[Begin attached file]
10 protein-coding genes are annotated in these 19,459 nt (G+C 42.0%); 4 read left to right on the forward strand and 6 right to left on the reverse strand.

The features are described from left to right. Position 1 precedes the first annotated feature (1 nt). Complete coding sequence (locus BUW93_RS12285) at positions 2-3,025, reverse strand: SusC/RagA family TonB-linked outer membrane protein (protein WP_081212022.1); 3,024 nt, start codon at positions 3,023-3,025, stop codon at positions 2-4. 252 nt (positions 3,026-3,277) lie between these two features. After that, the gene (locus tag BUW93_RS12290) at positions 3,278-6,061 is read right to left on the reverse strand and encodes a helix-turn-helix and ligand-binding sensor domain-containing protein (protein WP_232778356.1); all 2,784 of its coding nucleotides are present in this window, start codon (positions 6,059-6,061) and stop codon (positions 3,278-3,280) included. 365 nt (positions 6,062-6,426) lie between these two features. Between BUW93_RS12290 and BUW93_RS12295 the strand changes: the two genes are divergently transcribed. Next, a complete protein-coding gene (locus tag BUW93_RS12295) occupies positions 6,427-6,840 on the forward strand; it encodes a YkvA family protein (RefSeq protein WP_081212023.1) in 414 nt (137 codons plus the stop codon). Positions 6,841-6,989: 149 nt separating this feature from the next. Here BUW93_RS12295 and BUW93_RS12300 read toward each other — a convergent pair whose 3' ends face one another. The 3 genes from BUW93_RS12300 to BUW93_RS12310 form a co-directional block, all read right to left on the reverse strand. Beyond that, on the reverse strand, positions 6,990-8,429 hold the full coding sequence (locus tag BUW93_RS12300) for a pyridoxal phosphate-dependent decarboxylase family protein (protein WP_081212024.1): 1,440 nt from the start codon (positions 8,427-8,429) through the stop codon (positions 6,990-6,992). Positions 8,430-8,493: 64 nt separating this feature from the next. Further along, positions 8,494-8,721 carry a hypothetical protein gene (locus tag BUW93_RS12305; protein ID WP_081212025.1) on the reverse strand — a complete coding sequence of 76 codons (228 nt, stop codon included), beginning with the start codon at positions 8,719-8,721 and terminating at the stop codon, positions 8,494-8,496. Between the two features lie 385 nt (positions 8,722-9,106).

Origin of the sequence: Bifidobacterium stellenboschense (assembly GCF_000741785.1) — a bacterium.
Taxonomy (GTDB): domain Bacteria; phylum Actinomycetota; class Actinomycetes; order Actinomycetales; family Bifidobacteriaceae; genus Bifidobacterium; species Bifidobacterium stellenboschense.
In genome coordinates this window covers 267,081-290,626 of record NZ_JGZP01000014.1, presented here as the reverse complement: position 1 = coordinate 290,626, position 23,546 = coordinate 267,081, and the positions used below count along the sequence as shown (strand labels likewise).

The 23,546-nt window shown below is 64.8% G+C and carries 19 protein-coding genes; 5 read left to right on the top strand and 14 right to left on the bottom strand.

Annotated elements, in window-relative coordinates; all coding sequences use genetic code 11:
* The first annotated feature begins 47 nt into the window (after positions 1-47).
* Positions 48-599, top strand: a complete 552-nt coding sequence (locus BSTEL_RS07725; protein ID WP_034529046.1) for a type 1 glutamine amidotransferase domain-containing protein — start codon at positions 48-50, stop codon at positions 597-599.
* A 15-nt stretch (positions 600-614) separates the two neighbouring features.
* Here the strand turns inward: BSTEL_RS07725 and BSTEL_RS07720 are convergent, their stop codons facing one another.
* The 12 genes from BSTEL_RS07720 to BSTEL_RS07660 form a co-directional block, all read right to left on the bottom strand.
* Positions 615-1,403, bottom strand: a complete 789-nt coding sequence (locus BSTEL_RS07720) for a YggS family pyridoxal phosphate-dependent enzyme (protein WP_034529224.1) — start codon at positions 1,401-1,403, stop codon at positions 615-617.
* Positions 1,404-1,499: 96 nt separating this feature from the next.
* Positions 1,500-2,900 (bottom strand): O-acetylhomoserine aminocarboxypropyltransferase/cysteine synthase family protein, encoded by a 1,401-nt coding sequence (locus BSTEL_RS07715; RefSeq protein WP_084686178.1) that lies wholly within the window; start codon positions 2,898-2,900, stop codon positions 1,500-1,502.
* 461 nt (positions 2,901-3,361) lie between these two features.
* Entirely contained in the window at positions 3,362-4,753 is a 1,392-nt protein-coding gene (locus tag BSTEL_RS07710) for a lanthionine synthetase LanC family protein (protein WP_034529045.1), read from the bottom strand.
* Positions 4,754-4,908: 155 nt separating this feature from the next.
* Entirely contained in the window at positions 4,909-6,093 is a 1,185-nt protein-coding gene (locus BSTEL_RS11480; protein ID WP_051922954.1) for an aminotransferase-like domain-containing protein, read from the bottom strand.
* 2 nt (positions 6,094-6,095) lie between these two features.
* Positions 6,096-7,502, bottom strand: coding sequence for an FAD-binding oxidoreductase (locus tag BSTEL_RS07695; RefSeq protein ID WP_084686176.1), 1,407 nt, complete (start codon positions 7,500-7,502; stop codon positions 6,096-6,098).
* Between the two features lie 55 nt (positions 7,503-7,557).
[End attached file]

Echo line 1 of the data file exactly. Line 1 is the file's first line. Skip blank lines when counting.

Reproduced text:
10 protein-coding genes are annotated in these 19,459 nt (G+C 42.0%); 4 read left to right on the forward strand and 6 right to left on the reverse strand.